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United States Department of Agriculture

Agricultural Research Service

Title: Are the Metabolic Effects of Gh and Igf-I Separable?

Authors
item Mauras, Nelly - NEMOURS CHILDREN'S CLINIC
item Haymond, Morey

Submitted to: Growth Hormone and IGF Research
Publication Type: Peer Reviewed Journal
Publication Acceptance Date: December 15, 2004
Publication Date: February 15, 2005
Citation: Mauras, N., Haymond, M.W. 2005. Are the metabolic effects of GH and IGF-I separable? Growth Hormone and IGF Research. 15(1):19-27.

Interpretive Summary: Insulin-like growth factor 1 (IGF-I) mediates some, but not all of the metabolic actions of human growth hormone (GH). It has been known for some time that IGF-I has both GH-like and insulin-like actions in vivo. GH and IGF-I both have been demonstrated to enhance whole body protein synthesis over a period of weeks and perhaps months. Both hormones favorably improve body composition in GH deficient subjects by increasing lean body mass and decreasing fat mass. This is also observed when IGF-I is given to patients with GH-receptor mutations which interferes with GH binding to the receptor. However GH and IGF-1 have divergent effects on carbohydrate metabolism. IGF-I administration leads to a lowering of plasma glucose and improved insulin sensitivity in the face of a marked lowering of circulating insulin concentrations, whereas GH therapy is associated increased plasma insulin concentrations, a reflection of relative insulin resistance. The latter observation makes IGF-I a potentially more convenient anabolic agent to use in conditions where carbohydrate metabolism is more likely to be impaired. GH increases fat mobilization as a direct effect of GH on the fat cell, as well as fat oxidation by increasing fatty acid availability. However IGF-I increases lipid oxidation only when given chronically, most likely as a result of the chronic lower insulin concentrations. These compounds are used in a variety of catabolic conditions in man. Both hormones have been effective in reducing the protein wasting effects of steroids (glucocorticosteroids) and decrease some of the protein loss in men with very low plasma testosterone. A comparison of these and other effects of these two hormones is provided in this brief review. Subsequent studies are still needed to fully elucidate the safety and efficacy of IGF-I for use in humans.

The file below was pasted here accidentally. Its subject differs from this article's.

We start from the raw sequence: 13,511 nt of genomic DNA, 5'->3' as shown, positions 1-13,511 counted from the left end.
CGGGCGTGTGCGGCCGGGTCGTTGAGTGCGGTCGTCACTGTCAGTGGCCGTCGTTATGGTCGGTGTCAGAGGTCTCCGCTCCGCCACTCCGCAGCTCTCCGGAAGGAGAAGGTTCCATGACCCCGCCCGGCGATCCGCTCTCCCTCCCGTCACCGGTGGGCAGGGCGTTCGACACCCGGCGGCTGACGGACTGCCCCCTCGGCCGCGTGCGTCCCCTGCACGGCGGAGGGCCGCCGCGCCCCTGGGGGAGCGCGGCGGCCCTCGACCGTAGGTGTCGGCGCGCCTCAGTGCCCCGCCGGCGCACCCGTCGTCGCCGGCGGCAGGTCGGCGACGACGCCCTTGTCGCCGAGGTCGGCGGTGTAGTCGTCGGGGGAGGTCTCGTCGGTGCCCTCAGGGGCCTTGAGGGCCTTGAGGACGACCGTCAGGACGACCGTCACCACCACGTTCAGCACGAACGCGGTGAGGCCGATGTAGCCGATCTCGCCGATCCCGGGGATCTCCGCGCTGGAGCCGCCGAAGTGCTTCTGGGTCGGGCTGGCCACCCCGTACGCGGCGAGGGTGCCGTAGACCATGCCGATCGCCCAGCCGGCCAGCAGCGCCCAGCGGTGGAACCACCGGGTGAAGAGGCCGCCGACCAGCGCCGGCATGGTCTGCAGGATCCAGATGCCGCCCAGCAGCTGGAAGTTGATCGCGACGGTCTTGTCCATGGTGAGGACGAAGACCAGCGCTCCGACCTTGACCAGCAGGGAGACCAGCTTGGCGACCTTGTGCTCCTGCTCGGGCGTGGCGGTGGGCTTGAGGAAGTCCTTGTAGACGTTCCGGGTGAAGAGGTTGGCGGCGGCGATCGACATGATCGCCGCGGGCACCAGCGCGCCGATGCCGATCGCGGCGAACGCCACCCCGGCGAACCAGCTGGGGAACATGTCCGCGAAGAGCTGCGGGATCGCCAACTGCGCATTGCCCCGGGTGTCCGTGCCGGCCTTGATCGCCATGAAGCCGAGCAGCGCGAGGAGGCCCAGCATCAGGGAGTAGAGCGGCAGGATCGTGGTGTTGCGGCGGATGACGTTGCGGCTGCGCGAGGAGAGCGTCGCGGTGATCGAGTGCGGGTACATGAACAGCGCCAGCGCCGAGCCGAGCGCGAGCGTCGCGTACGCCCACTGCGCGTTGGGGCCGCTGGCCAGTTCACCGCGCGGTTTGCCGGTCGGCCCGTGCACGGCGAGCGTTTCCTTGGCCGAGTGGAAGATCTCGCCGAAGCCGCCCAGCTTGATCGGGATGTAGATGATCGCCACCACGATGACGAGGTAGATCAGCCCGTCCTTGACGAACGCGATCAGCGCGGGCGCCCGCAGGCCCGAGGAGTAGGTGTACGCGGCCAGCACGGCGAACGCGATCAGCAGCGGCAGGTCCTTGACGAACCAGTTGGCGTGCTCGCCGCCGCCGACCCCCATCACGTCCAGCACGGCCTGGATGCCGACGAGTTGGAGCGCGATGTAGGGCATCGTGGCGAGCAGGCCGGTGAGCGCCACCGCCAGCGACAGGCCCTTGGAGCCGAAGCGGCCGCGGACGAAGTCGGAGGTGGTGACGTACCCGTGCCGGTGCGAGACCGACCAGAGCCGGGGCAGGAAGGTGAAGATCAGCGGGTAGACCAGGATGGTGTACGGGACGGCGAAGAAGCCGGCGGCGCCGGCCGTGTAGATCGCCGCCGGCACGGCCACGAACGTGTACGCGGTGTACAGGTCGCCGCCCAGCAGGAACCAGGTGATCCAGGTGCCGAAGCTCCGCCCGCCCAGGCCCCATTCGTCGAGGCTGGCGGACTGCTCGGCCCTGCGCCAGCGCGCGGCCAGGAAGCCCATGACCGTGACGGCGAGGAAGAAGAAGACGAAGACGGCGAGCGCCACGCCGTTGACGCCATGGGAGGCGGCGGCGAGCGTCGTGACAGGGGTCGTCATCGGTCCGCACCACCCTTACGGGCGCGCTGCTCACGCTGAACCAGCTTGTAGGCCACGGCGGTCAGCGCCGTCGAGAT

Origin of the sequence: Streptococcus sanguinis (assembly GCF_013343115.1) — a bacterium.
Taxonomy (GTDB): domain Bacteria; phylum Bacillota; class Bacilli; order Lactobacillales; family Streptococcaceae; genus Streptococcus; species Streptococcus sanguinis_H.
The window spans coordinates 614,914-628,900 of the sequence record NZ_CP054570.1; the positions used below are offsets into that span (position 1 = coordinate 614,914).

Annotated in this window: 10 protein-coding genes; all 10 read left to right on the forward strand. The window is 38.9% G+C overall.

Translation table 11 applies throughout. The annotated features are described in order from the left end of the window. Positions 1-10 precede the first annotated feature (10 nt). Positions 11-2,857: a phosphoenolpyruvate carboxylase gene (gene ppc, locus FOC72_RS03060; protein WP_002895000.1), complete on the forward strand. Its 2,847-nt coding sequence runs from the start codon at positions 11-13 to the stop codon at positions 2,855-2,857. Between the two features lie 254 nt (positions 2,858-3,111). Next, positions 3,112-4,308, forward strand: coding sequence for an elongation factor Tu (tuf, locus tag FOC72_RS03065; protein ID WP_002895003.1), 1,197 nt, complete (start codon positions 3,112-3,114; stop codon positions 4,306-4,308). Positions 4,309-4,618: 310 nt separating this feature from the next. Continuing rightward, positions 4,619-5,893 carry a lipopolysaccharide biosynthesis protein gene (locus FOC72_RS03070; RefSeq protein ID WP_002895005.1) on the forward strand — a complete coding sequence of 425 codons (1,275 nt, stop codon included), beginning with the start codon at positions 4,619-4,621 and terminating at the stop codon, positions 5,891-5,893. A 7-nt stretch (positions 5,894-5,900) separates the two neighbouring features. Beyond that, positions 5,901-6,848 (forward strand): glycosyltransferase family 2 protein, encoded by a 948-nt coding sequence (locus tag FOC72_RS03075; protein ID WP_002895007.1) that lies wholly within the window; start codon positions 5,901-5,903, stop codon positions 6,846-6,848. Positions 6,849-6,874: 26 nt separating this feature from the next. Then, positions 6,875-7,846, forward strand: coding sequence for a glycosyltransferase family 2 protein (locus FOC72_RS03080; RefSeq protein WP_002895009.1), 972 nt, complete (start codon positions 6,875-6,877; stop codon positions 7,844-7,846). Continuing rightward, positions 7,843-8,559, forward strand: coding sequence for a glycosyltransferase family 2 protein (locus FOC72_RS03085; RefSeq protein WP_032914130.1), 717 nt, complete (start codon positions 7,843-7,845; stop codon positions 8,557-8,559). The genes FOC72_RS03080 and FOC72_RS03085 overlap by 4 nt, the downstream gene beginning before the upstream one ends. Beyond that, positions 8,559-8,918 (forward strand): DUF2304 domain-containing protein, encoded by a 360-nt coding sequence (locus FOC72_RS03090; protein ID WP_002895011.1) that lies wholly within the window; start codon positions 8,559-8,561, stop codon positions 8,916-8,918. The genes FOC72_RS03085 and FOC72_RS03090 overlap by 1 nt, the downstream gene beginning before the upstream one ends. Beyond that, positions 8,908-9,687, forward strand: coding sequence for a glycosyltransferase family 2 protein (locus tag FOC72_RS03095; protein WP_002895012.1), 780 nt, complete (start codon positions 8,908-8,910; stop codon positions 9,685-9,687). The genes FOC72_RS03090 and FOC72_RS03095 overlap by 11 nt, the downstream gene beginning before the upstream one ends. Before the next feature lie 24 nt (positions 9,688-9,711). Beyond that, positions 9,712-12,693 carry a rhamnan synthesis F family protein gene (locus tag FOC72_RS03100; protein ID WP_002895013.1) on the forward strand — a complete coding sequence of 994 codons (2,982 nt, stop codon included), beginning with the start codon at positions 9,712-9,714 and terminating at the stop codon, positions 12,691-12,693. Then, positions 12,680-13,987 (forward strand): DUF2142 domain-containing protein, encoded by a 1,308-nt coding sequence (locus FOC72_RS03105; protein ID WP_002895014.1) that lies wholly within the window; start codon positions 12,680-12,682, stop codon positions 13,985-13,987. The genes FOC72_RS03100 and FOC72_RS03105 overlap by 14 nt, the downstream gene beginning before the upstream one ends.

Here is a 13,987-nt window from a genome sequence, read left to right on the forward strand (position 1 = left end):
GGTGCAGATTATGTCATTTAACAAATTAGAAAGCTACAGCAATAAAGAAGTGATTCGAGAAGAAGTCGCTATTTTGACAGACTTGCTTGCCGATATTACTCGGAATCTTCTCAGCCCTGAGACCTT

Technical Abstract: IGF-I mediates some, but not all of the metabolic actions of GH and it has both GH-like and insulin-like actions in vivo. GH and IGF-I both have a net anabolic effect in man enhancing whole body protein synthesis over a period of weeks and perhaps months. Both hormones favorably improve body composition in GH deficient subjects with an increase in lean body mass and decreased adiposity. This is also observed when IGF-I is given to patients with GH-receptor mutations. These compounds, however, have divergent effects on carbohydrate metabolism. A potent glucose lowering effect is typically observed after IGF-I administration, with improved insulin sensitivity with marked lowering of circulating insulin concentrations, whereas GH therapy is associated with mild compensatory hyperinsulinemia, a reflection of relative insulin resistance. The latter observation makes IGF-I a potentially more convenient anabolic agent to use in conditions where carbohydrate metabolism is more likely to be impaired. GH increases lipolysis as a direct effect of GH on the adipocyte, as well as lipid oxidation by increasing substrate availability. However IGF-I increases lipid oxidation only when given chronically, most likely as a result of chronic insulinopenia. These compounds have been tried in a variety of catabolic conditions in man and both hormones have been effective in reducing the protein wasting effects of glucocorticosteroids and mitigate some of the catabolic effects of severe hypogonadism in males. A comparison of these and other effects of these hormones is provided in this brief review. Subsequent studies are still needed to fully elucidate the safety and efficacy of IGF-I for use in humans.

Last Modified: 10/25/2014
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